Sonata in LHCb: The sound of antimatter (w/ Video)

August 27, 2013 by Cian O'luanaigh

In a recent paper the LHCb collaboration at CERN observed two particles changing from matter into antimatter and back again. Now the collaboration has turned that data into sound, so that you can listen to the music of antimatter.

For every , there is a corresponding antiparticle. Antimatter particles share the same mass as their matter counterparts, but qualities such as electric charge are opposite. Though most particles exist as either matter or antimatter, some particles can switch between the two.

B0 and B0s are such particles. They oscillate between their equivalents up to 3 million million times per second. If that frequency were converted directly into the pitch of a musical note, it would be much too high for the to hear. So the LHCb collaboration has slowed down the frequency millions of times so that we can enjoy the oscillation as detectable sound.

In the video below, a blue box moves from left to right across the screen, depicting the area of the graph you can hear. At first you hear only white noise – random background fluctuations of particles in the LHCb detector. But the two peaks on the graph come from the B0 and B0s particles. First you hear the loud tone of B0 – B0 oscillations, then background noise followed by the tone of the B0s – B0s oscillations. The higher frequency B0s – B0s oscillations are experimentally more difficult to observe, which is why their tone is not as loud.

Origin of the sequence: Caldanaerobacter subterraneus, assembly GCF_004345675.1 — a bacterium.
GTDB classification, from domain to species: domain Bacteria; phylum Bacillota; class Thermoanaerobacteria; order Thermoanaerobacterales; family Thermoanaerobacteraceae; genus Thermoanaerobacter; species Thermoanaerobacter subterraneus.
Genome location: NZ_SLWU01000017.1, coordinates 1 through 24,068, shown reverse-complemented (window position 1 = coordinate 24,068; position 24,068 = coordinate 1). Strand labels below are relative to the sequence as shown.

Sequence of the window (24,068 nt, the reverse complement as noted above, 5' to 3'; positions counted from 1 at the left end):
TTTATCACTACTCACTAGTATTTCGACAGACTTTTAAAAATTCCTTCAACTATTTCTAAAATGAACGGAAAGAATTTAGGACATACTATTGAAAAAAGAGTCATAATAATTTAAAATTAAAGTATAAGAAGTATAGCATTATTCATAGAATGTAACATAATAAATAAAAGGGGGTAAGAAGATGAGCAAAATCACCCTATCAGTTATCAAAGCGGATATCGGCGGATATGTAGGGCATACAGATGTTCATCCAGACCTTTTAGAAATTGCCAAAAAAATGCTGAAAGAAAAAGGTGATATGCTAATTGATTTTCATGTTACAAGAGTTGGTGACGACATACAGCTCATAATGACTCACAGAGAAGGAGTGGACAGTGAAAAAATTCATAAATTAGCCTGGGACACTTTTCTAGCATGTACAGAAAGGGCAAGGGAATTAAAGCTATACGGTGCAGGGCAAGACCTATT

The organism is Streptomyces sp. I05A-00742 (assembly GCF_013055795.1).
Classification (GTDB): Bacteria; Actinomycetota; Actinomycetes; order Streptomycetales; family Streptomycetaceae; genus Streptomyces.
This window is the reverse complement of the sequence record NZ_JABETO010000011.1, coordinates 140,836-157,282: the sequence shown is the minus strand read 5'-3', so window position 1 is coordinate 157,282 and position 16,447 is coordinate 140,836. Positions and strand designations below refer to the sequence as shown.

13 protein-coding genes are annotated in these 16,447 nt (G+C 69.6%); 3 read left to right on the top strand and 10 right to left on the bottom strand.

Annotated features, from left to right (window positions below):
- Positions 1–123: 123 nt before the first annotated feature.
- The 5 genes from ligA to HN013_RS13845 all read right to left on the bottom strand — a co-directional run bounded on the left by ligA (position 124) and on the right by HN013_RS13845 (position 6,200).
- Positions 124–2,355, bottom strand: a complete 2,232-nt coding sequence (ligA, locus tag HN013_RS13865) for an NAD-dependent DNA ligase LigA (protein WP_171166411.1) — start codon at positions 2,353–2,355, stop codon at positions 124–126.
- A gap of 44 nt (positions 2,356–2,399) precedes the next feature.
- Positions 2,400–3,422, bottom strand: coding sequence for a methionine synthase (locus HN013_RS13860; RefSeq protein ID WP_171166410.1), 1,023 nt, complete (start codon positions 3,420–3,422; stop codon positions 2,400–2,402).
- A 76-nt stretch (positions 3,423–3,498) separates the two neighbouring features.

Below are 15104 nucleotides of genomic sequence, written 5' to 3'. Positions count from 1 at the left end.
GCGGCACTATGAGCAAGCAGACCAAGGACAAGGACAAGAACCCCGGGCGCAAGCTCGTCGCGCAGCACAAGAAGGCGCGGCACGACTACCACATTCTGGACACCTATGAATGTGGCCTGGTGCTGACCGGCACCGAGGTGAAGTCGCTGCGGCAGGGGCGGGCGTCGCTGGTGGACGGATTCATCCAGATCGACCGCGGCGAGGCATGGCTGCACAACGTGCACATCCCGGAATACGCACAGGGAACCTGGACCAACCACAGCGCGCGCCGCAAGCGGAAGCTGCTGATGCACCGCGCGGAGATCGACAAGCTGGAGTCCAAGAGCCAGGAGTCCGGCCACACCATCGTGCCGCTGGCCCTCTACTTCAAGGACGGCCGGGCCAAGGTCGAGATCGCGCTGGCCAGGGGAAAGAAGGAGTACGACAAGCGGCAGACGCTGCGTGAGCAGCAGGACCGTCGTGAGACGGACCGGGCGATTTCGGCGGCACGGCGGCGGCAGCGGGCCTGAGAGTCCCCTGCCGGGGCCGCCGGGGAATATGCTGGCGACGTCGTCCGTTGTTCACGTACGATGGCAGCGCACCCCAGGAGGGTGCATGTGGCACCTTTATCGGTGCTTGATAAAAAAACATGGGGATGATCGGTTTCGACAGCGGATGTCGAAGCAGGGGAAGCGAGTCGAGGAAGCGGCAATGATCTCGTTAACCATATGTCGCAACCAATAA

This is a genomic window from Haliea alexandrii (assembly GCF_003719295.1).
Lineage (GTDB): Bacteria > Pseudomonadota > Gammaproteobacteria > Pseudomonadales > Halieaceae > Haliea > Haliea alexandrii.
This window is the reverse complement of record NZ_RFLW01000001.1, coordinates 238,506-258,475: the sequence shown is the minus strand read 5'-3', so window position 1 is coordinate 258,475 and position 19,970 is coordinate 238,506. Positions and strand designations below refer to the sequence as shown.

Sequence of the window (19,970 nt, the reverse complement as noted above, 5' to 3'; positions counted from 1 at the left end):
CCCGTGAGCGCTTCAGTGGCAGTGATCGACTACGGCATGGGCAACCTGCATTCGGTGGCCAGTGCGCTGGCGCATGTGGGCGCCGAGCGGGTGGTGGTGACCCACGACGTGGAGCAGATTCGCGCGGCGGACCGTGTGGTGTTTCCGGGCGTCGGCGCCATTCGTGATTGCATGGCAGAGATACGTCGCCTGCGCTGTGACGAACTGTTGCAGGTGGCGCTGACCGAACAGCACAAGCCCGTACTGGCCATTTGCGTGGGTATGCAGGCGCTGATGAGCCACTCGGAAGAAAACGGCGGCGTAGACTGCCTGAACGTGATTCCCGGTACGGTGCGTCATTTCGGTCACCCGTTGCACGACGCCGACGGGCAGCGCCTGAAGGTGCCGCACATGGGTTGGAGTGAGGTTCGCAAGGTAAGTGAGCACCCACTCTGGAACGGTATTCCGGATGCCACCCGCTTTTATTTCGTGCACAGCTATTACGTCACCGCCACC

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So sit back, relax, and enjoy the music of particles switching to antimatter and back millions of times per second.

Now that's vibrato.

Check out this explanation video of the data from LHCb:

The video will load shortly

Explore further: Physicists first to observe rare particles produced at the Large Hadron Collider

More information: Read the technical paper.

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